Jeffery Hall

     QSR NUD*IST in Museum Studies Research
     Theano Moussouri, Science Museum, London, UK

     In an effort to examine learning in museums, researchers have considered the behaviour and discourse of family
     groups. Current research in museums has shown that when families visit museums, they bring with them their own
     agenta, which influences the family museum experience. Examining the interrelations between behaviour, discourse,
     learning and agenda for the visit is difficult due to the mutli-dimensional nature of the activities of family groups.
     Their behaviour at any given moment is linked to a complex system of culture, gender and age related habits,
     values, references to past events and knowledge.

     Computer-aided analysis of data of group interactions in a museum allows researchers to approach family groups
     and answer questions related to their experiences during their visit. This poster will present how NUD*IST was
     used to analyse family observations and interviews, and to develop a framework for understanding the family
     agenta. This research used qualitative methodologies and involved 86 family groups in three interactive museums
     (Museum of Science and Industry and Manchester, Eureka! The Museum for Children in Halifax and the
     Archaeological Resource Centre in York) and was performed for the partial fulfilment of the authors PhD degree at
     the Department of Museum Studies, University of Leicester.

     Reflections on NUD.IST as a tool for analysing multiple data sources in doctoral research - exploring
     heritage volunteers and their management
     Karen Smith, Centre for Tourism and Visitor Management, Nottingham Business School, The Nottingham
    Trent University, UK

     This paper explores the adoption of QSR NUD.IST in an ongoing doctoral project examining the experiences and
     relationships of volunteers at heritage attractions and the implications for their management. Research focused
     around thirteen sampled sites, all literary heritage properties in the UK. During field visits to each site, a sample of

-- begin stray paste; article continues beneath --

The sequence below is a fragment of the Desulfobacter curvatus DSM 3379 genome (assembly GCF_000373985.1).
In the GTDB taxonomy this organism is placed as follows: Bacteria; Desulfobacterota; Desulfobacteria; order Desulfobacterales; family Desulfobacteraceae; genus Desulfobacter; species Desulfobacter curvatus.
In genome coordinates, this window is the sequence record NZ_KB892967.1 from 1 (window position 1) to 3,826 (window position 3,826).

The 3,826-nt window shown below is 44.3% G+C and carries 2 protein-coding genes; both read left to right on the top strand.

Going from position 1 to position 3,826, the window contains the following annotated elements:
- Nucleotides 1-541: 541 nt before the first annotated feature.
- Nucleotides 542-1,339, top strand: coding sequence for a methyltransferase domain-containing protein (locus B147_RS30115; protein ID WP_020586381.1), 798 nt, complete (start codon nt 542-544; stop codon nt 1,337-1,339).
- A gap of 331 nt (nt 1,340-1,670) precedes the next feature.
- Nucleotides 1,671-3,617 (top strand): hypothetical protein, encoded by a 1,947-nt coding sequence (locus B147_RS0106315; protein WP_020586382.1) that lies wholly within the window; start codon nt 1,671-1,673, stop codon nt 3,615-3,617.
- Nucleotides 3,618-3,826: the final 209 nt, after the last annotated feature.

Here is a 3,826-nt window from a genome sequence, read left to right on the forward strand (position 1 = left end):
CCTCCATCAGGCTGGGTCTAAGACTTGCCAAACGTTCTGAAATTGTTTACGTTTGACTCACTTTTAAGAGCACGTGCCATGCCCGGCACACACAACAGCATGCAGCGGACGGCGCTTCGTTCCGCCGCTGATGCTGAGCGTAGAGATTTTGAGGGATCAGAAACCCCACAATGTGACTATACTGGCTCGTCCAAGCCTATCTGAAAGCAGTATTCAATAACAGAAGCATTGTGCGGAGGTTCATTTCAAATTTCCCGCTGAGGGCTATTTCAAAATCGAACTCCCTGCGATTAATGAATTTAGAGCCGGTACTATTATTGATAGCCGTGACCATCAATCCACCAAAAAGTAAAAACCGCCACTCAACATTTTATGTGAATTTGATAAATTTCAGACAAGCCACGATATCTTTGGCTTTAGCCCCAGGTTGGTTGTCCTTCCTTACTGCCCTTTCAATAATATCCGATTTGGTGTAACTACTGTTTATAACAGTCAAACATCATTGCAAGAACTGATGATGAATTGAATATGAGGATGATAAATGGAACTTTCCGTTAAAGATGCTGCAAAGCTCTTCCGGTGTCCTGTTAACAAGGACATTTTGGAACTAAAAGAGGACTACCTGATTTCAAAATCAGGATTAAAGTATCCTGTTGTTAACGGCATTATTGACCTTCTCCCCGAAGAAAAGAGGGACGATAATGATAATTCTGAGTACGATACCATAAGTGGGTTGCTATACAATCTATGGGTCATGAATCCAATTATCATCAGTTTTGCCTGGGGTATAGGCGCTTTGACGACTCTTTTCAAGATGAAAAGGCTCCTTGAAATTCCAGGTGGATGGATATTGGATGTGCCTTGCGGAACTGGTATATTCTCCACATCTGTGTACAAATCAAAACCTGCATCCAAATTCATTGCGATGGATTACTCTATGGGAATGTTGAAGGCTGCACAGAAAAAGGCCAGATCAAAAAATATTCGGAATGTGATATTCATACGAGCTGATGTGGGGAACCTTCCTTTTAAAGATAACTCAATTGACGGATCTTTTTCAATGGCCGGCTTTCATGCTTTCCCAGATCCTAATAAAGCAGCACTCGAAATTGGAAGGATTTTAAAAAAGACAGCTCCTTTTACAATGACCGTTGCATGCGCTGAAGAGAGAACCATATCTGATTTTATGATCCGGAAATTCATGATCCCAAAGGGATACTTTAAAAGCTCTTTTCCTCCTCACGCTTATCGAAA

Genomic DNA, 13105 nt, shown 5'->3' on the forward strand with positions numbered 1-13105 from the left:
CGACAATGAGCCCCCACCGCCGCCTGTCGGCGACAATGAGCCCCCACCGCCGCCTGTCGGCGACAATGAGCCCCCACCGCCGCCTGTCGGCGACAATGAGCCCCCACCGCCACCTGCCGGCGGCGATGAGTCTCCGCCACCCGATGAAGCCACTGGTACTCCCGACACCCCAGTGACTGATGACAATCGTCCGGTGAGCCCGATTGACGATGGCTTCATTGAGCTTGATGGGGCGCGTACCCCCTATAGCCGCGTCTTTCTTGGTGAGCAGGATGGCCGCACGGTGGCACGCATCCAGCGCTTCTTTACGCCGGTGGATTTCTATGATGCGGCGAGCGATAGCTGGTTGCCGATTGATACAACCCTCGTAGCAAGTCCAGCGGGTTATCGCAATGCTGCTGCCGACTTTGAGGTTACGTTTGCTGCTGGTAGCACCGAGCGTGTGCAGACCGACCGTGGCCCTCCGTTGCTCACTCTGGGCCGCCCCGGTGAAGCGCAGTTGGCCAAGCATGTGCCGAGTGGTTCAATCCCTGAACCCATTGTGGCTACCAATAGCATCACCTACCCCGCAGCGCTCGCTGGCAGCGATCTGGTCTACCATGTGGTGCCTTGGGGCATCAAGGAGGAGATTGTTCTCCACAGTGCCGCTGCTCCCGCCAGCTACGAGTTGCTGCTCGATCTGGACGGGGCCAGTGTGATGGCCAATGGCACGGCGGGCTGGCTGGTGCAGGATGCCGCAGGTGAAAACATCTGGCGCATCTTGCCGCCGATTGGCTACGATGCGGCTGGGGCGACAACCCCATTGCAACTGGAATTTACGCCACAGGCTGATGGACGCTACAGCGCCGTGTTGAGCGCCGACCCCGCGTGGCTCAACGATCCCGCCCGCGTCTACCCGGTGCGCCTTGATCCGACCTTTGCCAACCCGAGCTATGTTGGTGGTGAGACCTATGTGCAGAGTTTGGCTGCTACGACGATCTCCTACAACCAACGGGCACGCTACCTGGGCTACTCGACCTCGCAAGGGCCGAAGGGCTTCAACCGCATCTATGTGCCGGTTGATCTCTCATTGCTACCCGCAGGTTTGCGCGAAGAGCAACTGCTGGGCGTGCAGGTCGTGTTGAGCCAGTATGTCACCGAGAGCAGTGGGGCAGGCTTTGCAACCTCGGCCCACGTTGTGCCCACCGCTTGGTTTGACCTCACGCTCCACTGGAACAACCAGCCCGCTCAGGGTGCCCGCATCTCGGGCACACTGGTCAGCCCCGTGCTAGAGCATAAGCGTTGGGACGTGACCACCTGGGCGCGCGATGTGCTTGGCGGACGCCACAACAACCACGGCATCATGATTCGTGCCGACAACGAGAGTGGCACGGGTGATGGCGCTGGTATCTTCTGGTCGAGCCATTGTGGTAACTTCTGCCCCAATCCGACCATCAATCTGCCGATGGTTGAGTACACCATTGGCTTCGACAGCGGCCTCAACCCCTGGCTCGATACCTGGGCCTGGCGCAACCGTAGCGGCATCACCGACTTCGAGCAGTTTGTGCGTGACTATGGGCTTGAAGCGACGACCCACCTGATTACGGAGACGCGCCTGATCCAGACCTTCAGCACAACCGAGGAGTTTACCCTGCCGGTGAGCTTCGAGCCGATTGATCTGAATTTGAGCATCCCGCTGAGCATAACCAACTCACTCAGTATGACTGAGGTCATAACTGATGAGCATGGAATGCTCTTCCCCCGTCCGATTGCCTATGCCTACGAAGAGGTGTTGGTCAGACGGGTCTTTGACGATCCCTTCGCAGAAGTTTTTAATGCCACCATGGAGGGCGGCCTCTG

volunteers and their managers were interviewed; this qualitative data was then triangulated with questionnaires to all
     volunteers, fieldnotes, and documentation obtained at the site, including training manuals, recruitment literature and
     policy documents. In total, 217 documents were imported and coded in QSR NUD.IST. The project was linked
     to an SPSS analysis of the quantitative survey results. The paper considers the experiences of using QSR
     NUD.IST as a tool for analysis in a project using a range of data collection forms. With an increasing number of
     'Doctors in NUD.IST' (see, the author reflects on
     the use of QSR NUD.IST by a sole researcher.

     A web presentation of a longitudinal case study
     Clare Tagg, Tagg Oram Partnership, Baldock, UK

     This poster illustrates how web technology can be used to present qualitative research as a series of hyperlinked
     pages. The advantages of this approach are that it allows: - a rich description to be presented in an accessible form
     - the reader can choose their own path through the data - the construction of the presentation aids analysis The
     example shown on the poster is an integral part of the author's thesis and is to be submitted on CD-ROM. It
     consists of about 1400 web pages most of which have been generated automatically as part of the data analysis.
     The author is investigating the application of a similar approach to NUD*IST projects.